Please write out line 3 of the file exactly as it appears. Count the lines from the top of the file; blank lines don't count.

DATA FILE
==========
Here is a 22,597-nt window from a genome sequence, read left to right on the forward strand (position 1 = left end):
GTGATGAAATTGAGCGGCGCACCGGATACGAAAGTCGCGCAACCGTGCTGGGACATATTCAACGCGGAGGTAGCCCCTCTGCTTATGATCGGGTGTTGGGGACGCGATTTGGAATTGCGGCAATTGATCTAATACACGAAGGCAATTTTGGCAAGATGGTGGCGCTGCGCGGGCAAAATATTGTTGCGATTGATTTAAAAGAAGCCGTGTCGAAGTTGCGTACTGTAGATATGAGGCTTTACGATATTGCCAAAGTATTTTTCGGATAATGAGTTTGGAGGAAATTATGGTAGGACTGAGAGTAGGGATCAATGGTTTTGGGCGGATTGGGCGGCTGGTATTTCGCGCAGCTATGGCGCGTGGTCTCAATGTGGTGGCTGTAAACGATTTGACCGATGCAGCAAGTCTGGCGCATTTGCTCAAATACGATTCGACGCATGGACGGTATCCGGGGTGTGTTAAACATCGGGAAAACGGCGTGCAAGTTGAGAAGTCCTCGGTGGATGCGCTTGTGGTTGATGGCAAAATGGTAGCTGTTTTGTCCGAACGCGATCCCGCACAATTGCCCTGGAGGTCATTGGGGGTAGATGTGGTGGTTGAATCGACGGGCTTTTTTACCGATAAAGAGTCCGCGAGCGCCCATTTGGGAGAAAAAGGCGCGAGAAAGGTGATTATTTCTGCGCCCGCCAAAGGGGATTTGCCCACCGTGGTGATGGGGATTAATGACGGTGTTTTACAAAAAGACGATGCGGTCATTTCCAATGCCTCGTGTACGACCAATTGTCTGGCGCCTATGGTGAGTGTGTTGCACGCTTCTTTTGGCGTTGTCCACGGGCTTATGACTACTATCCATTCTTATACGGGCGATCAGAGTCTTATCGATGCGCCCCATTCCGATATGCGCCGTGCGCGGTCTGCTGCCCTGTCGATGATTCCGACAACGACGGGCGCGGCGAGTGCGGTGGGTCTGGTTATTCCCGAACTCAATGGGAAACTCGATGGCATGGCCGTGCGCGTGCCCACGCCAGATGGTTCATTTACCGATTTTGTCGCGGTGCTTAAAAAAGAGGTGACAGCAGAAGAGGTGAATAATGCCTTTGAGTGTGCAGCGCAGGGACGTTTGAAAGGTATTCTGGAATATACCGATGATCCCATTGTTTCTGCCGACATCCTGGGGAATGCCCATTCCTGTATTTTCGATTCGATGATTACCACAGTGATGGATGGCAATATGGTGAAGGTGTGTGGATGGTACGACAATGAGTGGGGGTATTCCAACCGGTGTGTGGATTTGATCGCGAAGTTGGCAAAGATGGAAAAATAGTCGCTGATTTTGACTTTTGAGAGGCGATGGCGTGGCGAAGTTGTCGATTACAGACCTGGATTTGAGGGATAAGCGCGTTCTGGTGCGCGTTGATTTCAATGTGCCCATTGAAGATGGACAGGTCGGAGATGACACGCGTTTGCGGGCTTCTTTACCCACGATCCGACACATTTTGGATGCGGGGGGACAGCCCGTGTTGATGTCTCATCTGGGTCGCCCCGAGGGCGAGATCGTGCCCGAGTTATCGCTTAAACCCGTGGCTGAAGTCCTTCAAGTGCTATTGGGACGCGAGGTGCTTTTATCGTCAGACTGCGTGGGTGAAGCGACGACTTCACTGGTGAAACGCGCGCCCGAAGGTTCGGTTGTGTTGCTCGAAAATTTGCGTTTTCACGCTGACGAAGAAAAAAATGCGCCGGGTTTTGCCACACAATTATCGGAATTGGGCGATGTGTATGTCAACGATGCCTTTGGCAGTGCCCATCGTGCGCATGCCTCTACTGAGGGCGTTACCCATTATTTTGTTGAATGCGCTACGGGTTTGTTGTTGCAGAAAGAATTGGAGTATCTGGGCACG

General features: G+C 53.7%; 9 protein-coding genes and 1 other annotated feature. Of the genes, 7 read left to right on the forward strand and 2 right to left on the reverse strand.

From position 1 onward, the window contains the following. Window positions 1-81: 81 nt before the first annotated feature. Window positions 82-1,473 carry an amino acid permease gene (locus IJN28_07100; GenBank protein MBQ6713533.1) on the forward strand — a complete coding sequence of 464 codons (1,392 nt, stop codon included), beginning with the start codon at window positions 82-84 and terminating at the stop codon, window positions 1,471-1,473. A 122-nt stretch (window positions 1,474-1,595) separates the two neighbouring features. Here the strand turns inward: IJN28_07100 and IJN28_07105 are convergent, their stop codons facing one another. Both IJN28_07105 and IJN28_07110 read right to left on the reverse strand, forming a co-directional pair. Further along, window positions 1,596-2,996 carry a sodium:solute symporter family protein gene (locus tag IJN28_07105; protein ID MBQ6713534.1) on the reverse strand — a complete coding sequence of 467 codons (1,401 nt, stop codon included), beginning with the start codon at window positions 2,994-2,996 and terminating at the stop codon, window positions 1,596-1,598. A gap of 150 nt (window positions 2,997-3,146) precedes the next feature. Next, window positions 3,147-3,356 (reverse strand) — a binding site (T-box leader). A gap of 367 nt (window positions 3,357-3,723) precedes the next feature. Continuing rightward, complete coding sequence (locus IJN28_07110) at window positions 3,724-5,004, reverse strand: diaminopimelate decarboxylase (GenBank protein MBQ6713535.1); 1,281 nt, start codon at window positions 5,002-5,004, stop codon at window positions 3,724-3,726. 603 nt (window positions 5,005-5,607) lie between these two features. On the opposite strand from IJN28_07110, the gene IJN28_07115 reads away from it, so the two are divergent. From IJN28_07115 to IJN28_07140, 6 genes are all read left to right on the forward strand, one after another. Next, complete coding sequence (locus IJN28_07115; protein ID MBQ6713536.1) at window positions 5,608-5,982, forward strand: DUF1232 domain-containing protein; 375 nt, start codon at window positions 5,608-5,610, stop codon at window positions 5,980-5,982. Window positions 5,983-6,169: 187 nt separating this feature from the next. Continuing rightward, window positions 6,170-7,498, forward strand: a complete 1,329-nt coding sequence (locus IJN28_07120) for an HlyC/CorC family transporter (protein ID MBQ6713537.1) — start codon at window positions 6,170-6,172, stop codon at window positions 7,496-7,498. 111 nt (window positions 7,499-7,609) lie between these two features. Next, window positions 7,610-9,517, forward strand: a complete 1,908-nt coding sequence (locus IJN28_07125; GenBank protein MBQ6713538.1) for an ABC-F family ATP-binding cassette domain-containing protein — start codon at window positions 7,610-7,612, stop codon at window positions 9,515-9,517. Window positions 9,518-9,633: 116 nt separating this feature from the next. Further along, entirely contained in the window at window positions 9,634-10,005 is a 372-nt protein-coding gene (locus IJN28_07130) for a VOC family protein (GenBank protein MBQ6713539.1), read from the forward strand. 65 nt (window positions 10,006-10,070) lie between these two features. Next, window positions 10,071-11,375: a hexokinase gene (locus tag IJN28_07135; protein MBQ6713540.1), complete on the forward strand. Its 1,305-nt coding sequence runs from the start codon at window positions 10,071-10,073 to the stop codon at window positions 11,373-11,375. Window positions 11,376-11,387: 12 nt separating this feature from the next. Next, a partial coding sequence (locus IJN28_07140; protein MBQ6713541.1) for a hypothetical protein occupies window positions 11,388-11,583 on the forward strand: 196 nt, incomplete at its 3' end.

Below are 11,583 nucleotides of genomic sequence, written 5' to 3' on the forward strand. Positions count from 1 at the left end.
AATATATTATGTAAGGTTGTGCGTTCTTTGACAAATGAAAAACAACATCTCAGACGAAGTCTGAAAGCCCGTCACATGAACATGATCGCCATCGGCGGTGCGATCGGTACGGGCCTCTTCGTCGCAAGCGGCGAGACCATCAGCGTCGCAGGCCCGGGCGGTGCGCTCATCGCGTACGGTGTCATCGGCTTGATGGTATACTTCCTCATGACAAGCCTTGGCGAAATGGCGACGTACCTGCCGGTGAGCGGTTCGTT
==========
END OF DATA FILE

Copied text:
General features: G+C 53.7%; 9 protein-coding genes and 1 other annotated feature. Of the genes, 7 read left to right on the forward strand and 2 right to left on the reverse strand.